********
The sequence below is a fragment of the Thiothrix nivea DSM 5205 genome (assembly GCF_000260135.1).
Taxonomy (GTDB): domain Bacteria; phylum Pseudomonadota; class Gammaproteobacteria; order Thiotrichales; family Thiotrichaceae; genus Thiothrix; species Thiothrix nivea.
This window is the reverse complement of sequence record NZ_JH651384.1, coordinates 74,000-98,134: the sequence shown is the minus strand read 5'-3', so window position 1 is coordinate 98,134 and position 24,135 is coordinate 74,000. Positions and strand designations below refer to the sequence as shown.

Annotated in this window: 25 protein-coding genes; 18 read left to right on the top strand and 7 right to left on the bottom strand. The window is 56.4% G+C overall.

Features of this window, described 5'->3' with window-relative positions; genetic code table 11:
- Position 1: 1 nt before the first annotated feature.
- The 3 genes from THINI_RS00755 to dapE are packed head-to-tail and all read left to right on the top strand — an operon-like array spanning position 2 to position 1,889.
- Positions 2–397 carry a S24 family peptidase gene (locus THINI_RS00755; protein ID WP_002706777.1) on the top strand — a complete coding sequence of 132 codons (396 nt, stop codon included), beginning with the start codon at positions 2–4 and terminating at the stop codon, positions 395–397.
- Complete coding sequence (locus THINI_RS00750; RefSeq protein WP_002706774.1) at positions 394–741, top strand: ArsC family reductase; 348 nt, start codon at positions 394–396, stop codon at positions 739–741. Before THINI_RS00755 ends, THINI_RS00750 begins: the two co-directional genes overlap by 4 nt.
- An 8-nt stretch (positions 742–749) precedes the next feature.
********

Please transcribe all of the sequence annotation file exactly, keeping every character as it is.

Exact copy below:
The sequence below is a fragment of the Thiothrix nivea DSM 5205 genome (assembly GCF_000260135.1).
Taxonomy (GTDB): domain Bacteria; phylum Pseudomonadota; class Gammaproteobacteria; order Thiotrichales; family Thiotrichaceae; genus Thiothrix; species Thiothrix nivea.
This window is the reverse complement of sequence record NZ_JH651384.1, coordinates 74,000-98,134: the sequence shown is the minus strand read 5'-3', so window position 1 is coordinate 98,134 and position 24,135 is coordinate 74,000. Positions and strand designations below refer to the sequence as shown.

Annotated in this window: 25 protein-coding genes; 18 read left to right on the top strand and 7 right to left on the bottom strand. The window is 56.4% G+C overall.

Features of this window, described 5'->3' with window-relative positions; genetic code table 11:
- Position 1: 1 nt before the first annotated feature.
- The 3 genes from THINI_RS00755 to dapE are packed head-to-tail and all read left to right on the top strand — an operon-like array spanning position 2 to position 1,889.
- Positions 2–397 carry a S24 family peptidase gene (locus THINI_RS00755; protein ID WP_002706777.1) on the top strand — a complete coding sequence of 132 codons (396 nt, stop codon included), beginning with the start codon at positions 2–4 and terminating at the stop codon, positions 395–397.
- Complete coding sequence (locus THINI_RS00750; RefSeq protein WP_002706774.1) at positions 394–741, top strand: ArsC family reductase; 348 nt, start codon at positions 394–396, stop codon at positions 739–741. Before THINI_RS00755 ends, THINI_RS00750 begins: the two co-directional genes overlap by 4 nt.
- An 8-nt stretch (positions 742–749) precedes the next feature.